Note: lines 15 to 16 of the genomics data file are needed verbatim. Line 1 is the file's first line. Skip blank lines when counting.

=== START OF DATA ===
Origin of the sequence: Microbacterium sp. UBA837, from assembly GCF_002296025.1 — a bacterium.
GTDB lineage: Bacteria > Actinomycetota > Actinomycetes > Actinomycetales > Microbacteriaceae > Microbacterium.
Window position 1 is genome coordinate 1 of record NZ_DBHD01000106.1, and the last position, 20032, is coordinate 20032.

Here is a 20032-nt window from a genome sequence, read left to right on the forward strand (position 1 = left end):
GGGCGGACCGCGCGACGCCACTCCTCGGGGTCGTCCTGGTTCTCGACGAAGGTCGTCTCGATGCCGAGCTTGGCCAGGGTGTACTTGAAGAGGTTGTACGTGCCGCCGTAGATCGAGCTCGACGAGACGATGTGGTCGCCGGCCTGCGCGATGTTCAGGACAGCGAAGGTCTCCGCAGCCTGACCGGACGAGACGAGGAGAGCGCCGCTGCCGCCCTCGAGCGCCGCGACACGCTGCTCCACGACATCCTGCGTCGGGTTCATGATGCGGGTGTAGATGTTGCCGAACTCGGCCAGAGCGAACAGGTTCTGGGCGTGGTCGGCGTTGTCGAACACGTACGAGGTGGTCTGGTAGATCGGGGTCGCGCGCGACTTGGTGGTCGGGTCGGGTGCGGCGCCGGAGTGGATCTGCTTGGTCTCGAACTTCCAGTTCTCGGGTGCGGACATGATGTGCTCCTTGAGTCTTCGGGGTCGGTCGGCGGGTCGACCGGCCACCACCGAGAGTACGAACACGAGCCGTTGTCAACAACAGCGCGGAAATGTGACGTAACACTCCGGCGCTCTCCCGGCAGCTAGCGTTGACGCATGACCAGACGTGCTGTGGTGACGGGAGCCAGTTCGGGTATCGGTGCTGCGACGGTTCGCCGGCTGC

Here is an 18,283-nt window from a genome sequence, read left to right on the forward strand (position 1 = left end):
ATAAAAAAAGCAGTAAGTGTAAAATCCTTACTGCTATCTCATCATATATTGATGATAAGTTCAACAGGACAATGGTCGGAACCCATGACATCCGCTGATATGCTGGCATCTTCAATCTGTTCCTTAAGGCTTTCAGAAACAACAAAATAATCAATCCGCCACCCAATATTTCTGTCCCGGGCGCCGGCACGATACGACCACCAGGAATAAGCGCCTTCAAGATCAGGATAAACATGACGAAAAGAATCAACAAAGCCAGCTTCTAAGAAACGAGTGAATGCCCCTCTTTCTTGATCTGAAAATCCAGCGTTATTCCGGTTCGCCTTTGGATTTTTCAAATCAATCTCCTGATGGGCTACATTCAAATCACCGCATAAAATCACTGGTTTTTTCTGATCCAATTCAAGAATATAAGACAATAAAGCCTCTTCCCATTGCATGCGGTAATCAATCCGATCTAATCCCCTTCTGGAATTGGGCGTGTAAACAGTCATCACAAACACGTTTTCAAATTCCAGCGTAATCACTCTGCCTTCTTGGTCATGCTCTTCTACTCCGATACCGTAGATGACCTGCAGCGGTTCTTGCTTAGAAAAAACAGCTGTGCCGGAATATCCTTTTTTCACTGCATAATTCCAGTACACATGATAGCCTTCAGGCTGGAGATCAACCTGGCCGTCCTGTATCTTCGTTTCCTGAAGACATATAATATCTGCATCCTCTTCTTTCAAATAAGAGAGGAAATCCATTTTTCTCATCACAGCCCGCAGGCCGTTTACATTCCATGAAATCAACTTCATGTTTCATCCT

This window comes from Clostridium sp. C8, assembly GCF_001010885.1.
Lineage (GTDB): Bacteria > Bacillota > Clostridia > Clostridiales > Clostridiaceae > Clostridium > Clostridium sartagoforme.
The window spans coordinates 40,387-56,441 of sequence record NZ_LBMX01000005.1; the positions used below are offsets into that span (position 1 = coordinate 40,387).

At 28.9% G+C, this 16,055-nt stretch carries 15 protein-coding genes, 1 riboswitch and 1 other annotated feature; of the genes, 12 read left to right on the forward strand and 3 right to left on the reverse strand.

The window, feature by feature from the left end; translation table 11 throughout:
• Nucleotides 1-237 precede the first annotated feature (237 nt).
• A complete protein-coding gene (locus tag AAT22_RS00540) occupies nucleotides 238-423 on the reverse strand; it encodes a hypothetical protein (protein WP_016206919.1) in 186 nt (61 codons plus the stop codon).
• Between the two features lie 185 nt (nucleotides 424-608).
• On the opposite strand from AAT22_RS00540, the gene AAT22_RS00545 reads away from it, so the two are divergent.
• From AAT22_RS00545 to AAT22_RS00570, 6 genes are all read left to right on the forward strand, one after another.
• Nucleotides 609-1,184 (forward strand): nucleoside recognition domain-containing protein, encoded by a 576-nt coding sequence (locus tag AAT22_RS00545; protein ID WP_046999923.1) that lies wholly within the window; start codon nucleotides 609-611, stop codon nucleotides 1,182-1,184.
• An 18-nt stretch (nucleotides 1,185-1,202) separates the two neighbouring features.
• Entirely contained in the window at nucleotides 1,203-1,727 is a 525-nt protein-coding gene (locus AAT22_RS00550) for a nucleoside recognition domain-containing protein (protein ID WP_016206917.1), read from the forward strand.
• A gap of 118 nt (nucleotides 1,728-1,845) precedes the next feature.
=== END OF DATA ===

• Between the two features lie 185 nt (nucleotides 424-608).
• On the opposite strand from AAT22_RS00540, the gene AAT22_RS00545 reads away from it, so the two are divergent.